Grrl Scouts from Mike Diva And Jim Mahfood Are The ‘Suicide Girls’ of New Form Digital

Meet Grrl Scouts, the ultimate trio of bada** b*tches that your f*cking mother warned you about.

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The Grrl Scouts, played by Anna Akana, Hope Harris and Benita Robledo are roommates in danger. Well, really, they dispense the danger … and drugs. And punk. Okay, so lets get this straight — they’re danger-dealing drug queenpins who like to roll on X, rock out and eat pizza. But right now they’re also in danger — and roommates, so technically I was right the first time also.

Slamming together the best elements of a whole bunch of my favorite things, Grrl Scouts is a series with a sort of “1980s meets Ninja Turtles meets Too Many Cooks” vibe. And just like that, we discover that Mike Diva has cultivated something awesome. No, screw that … Grrl Scouts is better than awesome … it’s cowabunga!

Based on the Grrl Scouts comic book created by Jim MahFood, this potential series, directed by Diva and produced by the awesome production house Lord Danger (hinty hint hint: NMR’s parent company, Zealot, also owns Lord Danger), was made in conjunction with the New Form Digital Shorts Competition. Grrl Scouts has our favorite female superheros (oh did we mention they were superheroes?!) battling the Illuminati, this time headed by miniboss Drexl, the pimp from True Romance (close enough anyhow). Actually his name is Zeph, but there’s so much going on here, it’s all borderline ridiculous. Diva has such a steady hand though when it comes to content direction he keeps everything rolling, action-packed and somehow sane enough. It moves quickly, soaking into your eye sockets and it’s only later that you realize you don’t want to blink, for fear of missing what Grrl Scouts throws at you next. It’s been a while that the internet has done that to me.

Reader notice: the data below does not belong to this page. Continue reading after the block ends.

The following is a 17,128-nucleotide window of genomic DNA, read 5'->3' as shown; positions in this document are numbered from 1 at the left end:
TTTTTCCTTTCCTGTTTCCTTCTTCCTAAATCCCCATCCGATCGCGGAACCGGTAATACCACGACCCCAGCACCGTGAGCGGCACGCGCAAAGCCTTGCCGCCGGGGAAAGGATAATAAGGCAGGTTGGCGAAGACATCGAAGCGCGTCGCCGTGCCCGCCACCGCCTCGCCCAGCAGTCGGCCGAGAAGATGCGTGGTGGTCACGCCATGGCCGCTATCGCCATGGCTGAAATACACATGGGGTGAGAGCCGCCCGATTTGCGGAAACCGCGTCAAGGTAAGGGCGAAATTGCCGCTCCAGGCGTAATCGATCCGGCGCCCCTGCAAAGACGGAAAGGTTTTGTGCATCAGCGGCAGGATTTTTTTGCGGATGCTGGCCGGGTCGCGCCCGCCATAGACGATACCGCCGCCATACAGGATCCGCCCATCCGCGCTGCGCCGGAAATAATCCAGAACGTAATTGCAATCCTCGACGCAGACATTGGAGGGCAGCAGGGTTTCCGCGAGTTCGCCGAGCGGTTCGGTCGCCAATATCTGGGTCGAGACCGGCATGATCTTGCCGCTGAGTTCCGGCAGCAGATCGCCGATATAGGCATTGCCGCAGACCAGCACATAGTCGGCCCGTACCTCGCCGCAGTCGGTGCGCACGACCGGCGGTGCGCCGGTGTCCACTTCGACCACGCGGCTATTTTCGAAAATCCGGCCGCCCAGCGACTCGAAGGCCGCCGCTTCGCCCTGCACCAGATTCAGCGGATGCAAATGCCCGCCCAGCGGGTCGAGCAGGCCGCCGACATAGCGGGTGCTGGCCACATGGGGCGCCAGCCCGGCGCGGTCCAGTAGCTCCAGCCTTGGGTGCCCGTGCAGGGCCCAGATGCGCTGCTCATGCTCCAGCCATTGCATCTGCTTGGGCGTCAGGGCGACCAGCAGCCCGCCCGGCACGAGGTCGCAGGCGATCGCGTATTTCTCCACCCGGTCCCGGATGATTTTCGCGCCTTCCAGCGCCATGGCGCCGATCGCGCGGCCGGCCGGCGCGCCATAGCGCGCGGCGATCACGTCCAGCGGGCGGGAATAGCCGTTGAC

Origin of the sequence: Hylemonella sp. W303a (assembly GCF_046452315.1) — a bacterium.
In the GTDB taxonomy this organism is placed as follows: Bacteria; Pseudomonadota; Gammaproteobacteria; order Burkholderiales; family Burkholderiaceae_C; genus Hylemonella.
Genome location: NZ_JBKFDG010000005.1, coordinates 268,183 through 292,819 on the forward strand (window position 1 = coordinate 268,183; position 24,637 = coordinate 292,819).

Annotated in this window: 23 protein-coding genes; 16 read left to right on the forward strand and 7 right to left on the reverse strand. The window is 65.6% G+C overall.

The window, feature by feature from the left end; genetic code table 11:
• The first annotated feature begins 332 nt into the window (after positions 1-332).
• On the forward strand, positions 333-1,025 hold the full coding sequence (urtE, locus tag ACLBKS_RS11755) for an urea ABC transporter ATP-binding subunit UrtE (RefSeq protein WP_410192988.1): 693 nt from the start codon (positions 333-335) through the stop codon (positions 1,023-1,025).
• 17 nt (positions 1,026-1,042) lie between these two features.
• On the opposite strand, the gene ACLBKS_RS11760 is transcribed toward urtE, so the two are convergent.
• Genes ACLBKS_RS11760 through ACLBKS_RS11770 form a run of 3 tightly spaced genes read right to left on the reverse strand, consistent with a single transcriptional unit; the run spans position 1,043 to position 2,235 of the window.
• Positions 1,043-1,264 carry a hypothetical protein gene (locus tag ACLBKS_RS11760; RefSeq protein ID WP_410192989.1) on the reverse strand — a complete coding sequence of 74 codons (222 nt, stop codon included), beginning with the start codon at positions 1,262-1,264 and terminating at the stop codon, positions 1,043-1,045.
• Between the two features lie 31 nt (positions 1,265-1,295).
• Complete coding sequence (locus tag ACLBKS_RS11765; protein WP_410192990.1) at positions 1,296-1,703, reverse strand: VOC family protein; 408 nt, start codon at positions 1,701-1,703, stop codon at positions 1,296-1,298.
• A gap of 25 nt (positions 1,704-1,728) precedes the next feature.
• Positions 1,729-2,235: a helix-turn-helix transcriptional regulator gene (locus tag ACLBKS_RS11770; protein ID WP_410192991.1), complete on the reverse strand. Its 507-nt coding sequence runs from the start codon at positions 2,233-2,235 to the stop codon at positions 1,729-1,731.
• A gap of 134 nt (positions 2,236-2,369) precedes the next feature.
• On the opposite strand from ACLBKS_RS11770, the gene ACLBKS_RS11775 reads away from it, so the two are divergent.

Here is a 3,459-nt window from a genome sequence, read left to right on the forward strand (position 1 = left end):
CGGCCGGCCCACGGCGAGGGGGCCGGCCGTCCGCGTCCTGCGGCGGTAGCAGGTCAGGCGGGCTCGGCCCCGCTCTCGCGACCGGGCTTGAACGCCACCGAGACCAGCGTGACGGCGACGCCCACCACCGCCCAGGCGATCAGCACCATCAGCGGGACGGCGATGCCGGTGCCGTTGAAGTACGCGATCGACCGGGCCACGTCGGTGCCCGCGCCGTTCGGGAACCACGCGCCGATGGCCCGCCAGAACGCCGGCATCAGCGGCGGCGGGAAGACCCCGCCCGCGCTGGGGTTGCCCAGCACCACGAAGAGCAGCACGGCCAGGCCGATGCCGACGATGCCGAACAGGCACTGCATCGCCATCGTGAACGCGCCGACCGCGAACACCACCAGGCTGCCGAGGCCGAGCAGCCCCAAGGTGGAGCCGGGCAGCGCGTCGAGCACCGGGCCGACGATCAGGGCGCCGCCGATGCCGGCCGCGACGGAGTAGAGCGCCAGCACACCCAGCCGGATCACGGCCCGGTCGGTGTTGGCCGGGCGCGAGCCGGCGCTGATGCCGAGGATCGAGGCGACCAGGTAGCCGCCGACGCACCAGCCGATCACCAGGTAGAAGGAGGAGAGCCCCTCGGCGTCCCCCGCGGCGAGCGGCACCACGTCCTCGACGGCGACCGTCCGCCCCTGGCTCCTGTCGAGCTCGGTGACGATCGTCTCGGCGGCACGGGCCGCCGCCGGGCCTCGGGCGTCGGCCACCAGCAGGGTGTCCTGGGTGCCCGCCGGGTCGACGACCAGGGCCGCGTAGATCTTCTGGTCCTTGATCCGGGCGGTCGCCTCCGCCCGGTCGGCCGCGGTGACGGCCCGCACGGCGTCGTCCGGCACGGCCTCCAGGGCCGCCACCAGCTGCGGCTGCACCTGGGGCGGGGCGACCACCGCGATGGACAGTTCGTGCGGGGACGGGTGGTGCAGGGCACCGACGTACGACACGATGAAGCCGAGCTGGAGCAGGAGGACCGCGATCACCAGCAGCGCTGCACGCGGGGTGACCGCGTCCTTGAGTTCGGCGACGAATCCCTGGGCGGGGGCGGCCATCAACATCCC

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We don’t want to spoil anything, so you’re better off tuning in. Frankly, I would have abandoned this article to watch the show a long time ago, but mad respect to you for trucking through.

Look for cameos by Mike Diva and Jim Mahfood. And the obligatory Mitchell Davis cameo. Also, make sure you catch the terrific shoutout to The Fresh Prince of Bel-Air’s opening credits. It sets you up for the magic that follows.

Please share the hell out of this — Mike Diva is a great director and deserves to have his work adored by the masses … even those little African tribes that have never seen a TV.